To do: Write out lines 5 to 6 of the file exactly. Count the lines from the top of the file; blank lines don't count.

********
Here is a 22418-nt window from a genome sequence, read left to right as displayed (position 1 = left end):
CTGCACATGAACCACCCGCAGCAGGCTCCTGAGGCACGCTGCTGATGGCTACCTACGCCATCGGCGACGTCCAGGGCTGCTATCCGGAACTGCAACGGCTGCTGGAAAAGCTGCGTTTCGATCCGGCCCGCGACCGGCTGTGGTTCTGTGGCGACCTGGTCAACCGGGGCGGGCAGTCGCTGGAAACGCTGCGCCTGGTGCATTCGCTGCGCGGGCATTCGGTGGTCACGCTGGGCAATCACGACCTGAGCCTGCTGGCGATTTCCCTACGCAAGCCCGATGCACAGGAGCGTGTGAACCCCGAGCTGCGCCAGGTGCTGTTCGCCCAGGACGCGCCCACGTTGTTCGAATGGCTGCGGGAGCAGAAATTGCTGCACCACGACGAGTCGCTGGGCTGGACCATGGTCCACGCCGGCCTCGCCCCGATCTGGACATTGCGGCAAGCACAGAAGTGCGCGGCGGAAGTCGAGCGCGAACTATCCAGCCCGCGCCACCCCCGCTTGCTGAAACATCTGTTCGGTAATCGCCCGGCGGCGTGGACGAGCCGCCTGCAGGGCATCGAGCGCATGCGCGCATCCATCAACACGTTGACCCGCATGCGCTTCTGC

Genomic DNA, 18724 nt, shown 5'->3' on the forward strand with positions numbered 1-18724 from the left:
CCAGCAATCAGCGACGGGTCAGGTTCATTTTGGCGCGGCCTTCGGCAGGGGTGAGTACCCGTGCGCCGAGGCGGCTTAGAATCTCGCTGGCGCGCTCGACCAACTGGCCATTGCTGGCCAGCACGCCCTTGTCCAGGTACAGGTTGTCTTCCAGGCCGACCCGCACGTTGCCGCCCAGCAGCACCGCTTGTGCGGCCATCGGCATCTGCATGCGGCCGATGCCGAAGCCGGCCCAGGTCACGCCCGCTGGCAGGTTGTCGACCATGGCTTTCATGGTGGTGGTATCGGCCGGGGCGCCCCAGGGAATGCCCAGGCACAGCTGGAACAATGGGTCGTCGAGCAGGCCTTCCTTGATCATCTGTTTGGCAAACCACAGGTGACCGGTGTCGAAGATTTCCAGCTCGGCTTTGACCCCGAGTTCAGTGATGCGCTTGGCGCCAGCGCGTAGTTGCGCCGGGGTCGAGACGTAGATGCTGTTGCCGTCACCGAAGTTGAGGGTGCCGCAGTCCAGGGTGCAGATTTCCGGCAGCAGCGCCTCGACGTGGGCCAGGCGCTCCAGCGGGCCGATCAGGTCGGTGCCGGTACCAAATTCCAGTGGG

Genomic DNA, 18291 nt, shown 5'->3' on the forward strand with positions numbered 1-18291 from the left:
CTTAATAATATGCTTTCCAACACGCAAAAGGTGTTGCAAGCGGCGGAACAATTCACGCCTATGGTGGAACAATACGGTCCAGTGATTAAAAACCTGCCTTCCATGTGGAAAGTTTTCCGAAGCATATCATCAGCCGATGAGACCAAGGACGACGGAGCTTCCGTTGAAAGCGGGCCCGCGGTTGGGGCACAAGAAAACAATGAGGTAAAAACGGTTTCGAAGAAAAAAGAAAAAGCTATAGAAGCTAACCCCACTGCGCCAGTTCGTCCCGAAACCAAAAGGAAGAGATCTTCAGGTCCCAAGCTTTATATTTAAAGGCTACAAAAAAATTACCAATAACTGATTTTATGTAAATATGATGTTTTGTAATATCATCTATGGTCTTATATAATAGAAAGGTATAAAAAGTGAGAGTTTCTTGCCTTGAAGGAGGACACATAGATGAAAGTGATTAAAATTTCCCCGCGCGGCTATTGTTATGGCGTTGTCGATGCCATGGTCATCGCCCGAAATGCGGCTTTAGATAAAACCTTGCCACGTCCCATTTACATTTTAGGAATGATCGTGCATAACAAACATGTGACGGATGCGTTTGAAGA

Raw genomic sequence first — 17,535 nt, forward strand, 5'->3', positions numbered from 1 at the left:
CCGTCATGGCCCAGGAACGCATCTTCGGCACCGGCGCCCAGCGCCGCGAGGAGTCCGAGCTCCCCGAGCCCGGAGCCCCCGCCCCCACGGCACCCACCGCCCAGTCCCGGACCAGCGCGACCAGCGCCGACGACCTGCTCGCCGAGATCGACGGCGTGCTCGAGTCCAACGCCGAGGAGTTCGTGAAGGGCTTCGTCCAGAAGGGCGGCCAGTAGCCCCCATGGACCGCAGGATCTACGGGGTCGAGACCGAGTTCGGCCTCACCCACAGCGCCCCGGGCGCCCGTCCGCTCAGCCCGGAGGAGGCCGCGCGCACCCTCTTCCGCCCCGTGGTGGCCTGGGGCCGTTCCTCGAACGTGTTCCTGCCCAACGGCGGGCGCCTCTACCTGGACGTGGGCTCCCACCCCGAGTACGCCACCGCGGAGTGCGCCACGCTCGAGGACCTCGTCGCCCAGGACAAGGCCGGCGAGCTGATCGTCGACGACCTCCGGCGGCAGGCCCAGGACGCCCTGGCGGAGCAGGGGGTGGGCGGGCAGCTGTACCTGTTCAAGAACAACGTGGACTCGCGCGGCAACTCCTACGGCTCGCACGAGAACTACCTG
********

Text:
Genomic DNA, 18291 nt, shown 5'->3' on the forward strand with positions numbered 1-18291 from the left:
CTTAATAATATGCTTTCCAACACGCAAAAGGTGTTGCAAGCGGCGGAACAATTCACGCCTATGGTGGAACAATACGGTCCAGTGATTAAAAACCTGCCTTCCATGTGGAAAGTTTTCCGAAGCATATCATCAGCCGATGAGACCAAGGACGACGGAGCTTCCGTTGAAAGCGGGCCCGCGGTTGGGGCACAAGAAAACAATGAGGTAAAAACGGTTTCGAAGAAAAAAGAAAAAGCTATAGAAGCTAACCCCACTGCGCCAGTTCGTCCCGAAACCAAAAGGAAGAGATCTTCAGGTCCCAAGCTTTATATTTAAAGGCTACAAAAAAATTACCAATAACTGATTTTATGTAAATATGATGTTTTGTAATATCATCTATGGTCTTATATAATAGAAAGGTATAAAAAGTGAGAGTTTCTTGCCTTGAAGGAGGACACATAGATGAAAGTGATTAAAATTTCCCCGCGCGGCTATTGTTATGGCGTTGTCGATGCCATGGTCATCGCCCGAAATGCGGCTTTAGATAAAACCTTGCCACGTCCCATTTACATTTTAGGAATGATCGTGCATAACAAACATGTGACGGATGCGTTTGAAGA